"So," Schuldig asks, "you done, or what?" Nagi takes the last bite of cake, chews a couple of times, and swallows.
"Sure," Nagi says, watching Schuldig watch the waitress try to clean up the mess. Her face is very red; she is very embarrassed, afraid of losing her job. "Where do you want to go next?" Crawford, blissfully, has given them a day off, probably just to get Schuldig out of the house and out of his hair. Schuldig, always one to take advantage of a situation, is obviously determined to make full use of the free time. Nagi knows Schuldig isn't going back to the apartment until he's gotten all the winter restlessness out of his bones.
"I don't know," Schuldig says, "let's drive around."
"Crawford didn't let us take the car," Nagi points out. Crawford knows that however much damage Schuldig can cause while on foot, he can cause twice as much behind the wheel. Schuldig tugs money out of his pocket, tossing yen messily down onto the table to pay for the cake.
"So let's hotwire one," Schuldig says, sounding perfectly logical. Nagi wants to say that Crawford won't like that but Schuldig's already grabbed on to Nagi's hand, and they're out the door, into the cold air. "Remember," Schuldig says, "the fancier the car the easier the steal. But, the shittier the drive." Nagi shakes his head, wary of the whole idea. Once you let Schuldig follow through on an idea he's gotten into his head, you're in for quite a ride, Nagi knows that, and not always a good one. Sometimes that ride can lead to the best time of your life. Sometimes that ride can land you smack in the hospital for days. Unless you're Crawford, really, you never know which. "Come on," Schuldig says, "Crawford wouldn't have let us go out if he knew we'd get into real trouble. You can choose the car. Come on."
"Well," Nagi pauses, then, "okay. How about that one?" He points to a sleek silver thing, smooth, expensive, perfect. Schuldig throws his head back and laughs, a good laugh, like being alive. It sounds good on the air.
"We'll be fucking Thelma and Louise," Schuldig says, "only we won't go flying off a cliff. Come on," he says again. He shoves his hands in his pockets and crosses the street, right in front of cars, but of course they stop for him. Nagi sticks close to his side. Watching Schuldig in action gives you little thrills. Schuldig stops by the side of the car, scans the street, and then gets to work. He picks the front door lock with a paperclip and a nail file and then he slips inside, unlocks the opposite door. Nagi gets in, closes it. They lock their respective doors. Schuldig puts the nail file and the paper clip away. Then, he pulls the knife out of it's sheath, on his left boot, and slams it as hard as he can into that little line running along the dashboard. "Everything beautiful has a weakness," Schuldig says. Nagi folds his hands over his lap. The dashboard is pried off easily and Schuldig tugs impatiently at the wires, cutting two, and then sticking them to their opposites. "Hold that," Schuldig says. Nagi does so. Schuldig pulls some tape out of his pocket - Schuldig carries everything in his pockets - and wraps it around the wires, holding them together. The engine is making a laboring sound, the sort really expensive cars make in the cold. Schuldig puts his knife away as the engine warms up. "There," he says, "too fucking easy. We should crash it. Too fucking easy."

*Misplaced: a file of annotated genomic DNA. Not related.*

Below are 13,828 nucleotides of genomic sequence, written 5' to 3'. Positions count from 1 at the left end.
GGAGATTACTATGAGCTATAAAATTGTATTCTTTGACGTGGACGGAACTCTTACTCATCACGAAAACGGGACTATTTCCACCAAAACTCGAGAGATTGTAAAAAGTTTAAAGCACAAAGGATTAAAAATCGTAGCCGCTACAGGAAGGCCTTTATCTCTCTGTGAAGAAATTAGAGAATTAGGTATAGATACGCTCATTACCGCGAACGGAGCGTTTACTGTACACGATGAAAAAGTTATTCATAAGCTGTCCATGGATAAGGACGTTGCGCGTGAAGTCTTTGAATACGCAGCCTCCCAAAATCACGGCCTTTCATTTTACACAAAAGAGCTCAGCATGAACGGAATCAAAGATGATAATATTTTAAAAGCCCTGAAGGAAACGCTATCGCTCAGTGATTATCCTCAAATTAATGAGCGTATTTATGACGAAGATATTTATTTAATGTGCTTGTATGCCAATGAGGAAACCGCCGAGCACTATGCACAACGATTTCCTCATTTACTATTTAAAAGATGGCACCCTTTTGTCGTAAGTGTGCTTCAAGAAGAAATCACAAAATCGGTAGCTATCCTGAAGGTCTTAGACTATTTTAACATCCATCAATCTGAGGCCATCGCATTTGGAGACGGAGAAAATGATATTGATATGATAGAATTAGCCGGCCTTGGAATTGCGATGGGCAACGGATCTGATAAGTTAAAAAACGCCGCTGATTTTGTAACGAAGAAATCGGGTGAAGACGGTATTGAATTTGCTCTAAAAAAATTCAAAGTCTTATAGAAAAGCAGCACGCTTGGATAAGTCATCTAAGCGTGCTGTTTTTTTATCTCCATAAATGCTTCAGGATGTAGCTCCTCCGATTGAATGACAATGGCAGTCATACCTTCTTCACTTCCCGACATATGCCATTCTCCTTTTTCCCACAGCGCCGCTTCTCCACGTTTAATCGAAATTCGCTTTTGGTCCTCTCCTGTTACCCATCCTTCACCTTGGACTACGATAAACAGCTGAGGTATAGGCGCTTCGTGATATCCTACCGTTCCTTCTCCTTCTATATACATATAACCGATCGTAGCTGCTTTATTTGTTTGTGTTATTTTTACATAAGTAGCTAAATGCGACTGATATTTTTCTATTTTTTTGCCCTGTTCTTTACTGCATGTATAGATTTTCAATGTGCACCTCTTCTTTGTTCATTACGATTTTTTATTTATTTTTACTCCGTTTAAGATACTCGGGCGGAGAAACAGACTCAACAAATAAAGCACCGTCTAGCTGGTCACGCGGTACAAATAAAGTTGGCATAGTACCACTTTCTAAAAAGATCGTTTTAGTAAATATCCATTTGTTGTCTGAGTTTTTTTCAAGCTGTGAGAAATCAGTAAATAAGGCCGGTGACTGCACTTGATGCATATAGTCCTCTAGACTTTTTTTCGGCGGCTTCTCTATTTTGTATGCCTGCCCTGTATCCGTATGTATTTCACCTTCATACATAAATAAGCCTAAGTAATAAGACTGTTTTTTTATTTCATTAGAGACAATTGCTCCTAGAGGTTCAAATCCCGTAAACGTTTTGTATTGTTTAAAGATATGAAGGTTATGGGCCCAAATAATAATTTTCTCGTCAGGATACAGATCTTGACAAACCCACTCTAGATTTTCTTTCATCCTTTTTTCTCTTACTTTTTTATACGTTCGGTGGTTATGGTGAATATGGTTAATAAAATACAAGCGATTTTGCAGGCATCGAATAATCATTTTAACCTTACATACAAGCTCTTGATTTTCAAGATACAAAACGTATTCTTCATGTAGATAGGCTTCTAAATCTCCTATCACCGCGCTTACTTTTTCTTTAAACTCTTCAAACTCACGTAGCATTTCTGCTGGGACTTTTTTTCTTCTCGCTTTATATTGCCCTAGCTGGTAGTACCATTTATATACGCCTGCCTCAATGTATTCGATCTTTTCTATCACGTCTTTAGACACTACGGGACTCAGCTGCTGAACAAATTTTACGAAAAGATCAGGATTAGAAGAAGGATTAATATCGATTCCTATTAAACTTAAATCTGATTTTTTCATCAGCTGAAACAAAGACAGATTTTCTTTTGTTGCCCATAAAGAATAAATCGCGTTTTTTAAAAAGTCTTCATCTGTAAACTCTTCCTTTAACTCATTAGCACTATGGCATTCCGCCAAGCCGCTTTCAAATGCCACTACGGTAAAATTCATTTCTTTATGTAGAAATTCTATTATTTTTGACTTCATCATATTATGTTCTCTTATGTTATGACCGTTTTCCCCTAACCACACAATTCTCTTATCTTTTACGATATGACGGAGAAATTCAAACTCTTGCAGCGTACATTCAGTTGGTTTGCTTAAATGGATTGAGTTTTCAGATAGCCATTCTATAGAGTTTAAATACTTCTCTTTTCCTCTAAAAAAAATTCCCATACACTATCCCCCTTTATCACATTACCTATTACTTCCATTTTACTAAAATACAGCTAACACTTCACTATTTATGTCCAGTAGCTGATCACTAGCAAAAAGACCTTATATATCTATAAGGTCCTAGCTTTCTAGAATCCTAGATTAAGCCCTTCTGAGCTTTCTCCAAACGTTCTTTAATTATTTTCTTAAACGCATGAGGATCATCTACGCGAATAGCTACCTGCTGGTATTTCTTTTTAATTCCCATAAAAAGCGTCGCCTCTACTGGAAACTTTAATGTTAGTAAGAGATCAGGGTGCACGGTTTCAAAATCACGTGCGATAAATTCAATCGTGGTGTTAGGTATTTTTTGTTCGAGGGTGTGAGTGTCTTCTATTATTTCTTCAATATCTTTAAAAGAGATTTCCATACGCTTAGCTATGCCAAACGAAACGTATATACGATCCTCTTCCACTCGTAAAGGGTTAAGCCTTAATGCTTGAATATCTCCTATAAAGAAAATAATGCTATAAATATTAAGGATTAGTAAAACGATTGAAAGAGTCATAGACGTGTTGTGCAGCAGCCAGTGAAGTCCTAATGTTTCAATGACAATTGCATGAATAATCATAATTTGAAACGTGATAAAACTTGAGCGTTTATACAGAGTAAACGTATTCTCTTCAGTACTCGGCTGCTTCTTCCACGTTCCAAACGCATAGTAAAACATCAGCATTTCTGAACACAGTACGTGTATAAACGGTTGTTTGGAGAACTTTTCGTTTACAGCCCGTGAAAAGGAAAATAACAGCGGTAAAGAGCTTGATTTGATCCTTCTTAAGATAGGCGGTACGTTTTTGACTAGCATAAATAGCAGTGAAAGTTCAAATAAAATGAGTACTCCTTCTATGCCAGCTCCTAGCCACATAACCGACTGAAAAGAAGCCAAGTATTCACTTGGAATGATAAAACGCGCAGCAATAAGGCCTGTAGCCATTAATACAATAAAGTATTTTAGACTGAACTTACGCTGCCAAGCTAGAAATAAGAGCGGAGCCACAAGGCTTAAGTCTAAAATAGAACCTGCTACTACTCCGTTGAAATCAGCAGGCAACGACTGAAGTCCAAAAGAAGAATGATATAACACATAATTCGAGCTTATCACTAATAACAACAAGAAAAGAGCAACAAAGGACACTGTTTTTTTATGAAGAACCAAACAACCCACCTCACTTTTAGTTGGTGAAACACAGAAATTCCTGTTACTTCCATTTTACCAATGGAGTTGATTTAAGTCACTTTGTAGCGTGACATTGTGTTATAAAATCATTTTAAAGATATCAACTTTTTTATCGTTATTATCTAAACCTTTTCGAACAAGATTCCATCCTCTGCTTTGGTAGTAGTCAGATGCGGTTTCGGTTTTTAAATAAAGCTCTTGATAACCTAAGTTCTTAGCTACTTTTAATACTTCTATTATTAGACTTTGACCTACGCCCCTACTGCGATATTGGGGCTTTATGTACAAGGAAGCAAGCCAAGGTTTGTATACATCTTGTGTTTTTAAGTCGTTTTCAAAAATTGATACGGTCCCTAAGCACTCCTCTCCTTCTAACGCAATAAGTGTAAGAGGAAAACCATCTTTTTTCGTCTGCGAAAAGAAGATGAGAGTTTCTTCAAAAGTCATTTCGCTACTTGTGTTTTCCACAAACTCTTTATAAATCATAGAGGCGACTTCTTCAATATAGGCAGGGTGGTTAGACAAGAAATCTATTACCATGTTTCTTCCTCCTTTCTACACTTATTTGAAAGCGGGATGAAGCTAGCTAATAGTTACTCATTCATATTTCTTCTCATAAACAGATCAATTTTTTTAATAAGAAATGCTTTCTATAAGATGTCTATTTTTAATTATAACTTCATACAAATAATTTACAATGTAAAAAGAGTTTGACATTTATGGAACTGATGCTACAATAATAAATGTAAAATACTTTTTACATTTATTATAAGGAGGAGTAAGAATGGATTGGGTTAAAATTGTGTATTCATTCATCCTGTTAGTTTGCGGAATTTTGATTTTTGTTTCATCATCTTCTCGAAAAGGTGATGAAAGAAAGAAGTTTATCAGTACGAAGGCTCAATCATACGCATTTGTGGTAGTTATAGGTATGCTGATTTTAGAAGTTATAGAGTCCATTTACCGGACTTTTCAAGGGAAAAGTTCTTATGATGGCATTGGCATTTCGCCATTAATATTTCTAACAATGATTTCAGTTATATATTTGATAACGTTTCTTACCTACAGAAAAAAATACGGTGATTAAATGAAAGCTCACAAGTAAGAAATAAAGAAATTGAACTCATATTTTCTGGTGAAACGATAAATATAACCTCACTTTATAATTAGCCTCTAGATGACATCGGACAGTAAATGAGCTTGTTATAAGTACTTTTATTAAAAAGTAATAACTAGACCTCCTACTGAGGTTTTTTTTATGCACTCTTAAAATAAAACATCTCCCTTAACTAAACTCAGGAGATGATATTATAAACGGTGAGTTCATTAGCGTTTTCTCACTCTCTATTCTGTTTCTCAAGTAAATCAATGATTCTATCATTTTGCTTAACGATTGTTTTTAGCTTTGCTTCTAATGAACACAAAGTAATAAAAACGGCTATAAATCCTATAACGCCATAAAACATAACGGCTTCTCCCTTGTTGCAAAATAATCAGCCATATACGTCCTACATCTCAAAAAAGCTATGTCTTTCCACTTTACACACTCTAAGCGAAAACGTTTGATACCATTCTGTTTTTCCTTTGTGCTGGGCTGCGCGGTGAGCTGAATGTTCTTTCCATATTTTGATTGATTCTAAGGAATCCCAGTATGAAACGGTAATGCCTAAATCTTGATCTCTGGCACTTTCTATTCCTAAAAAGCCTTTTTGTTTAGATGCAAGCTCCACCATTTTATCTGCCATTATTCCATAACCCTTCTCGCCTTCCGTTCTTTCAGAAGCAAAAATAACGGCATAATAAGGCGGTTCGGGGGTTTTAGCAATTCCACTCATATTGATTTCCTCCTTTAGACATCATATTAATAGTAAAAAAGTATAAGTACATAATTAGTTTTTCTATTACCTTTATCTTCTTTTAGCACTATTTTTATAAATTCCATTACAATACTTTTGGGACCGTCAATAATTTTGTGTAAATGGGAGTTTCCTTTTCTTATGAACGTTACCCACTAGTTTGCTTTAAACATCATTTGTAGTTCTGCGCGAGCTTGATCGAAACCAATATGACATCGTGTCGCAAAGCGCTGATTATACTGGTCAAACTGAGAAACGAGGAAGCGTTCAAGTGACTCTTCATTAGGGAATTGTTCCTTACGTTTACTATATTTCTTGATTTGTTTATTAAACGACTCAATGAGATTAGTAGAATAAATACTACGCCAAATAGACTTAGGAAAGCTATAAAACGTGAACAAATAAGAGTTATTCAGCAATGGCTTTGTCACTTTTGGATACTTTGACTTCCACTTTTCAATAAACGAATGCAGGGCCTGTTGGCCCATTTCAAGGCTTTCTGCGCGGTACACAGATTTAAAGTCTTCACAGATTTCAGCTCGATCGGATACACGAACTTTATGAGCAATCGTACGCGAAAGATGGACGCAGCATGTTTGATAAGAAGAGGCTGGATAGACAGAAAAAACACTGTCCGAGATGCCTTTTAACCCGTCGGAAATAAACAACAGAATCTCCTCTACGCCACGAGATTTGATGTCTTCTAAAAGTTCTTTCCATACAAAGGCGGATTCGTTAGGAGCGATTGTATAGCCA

They pull out of the parking space. Nagi moves closer against Schuldig's side and Schuldig lets out a whooping sound, rolling down his window. He steps on the gas, real hard, so they speed through a yellow light.
"We are off," Schuldig says, grinning that devastating, wonderful grin. "Let's fucking go."
It isn't important where they go. They race down the streets, barely making certain lights, running others, when Schuldig knows they'll get away with it. They almost hit a blonde girl, a young business man, and two boys smoking a joint on a street corner. Schuldig slams on the breaks for the two boys, and leans his head out the window.
"Give me the fucking joint," he says, "or I'll run you over." The boys, witless and confused and a little stoned, comply without thinking. Schuldig drives away, steering with one hand. "You ever?" he asks Nagi, lifting the joint.
"No," Nagi says.
"Of course not," Schuldig says. "Go on. Try it. Here, no, I'll try it first, then you try it." Schuldig puts it between his lips, drags in his breath, coughs. "Shit," he says, "it has been one fucking long time." He takes another drag. "Not bad, though," he says. "It's fucking good shit. Go on. Try it." He hands it to Nagi and Nagi's smaller hand takes it. Nagi puts it to his lips, drags once, twice. Nagi coughs a whole lot more than Schuldig does, but he takes a third drag.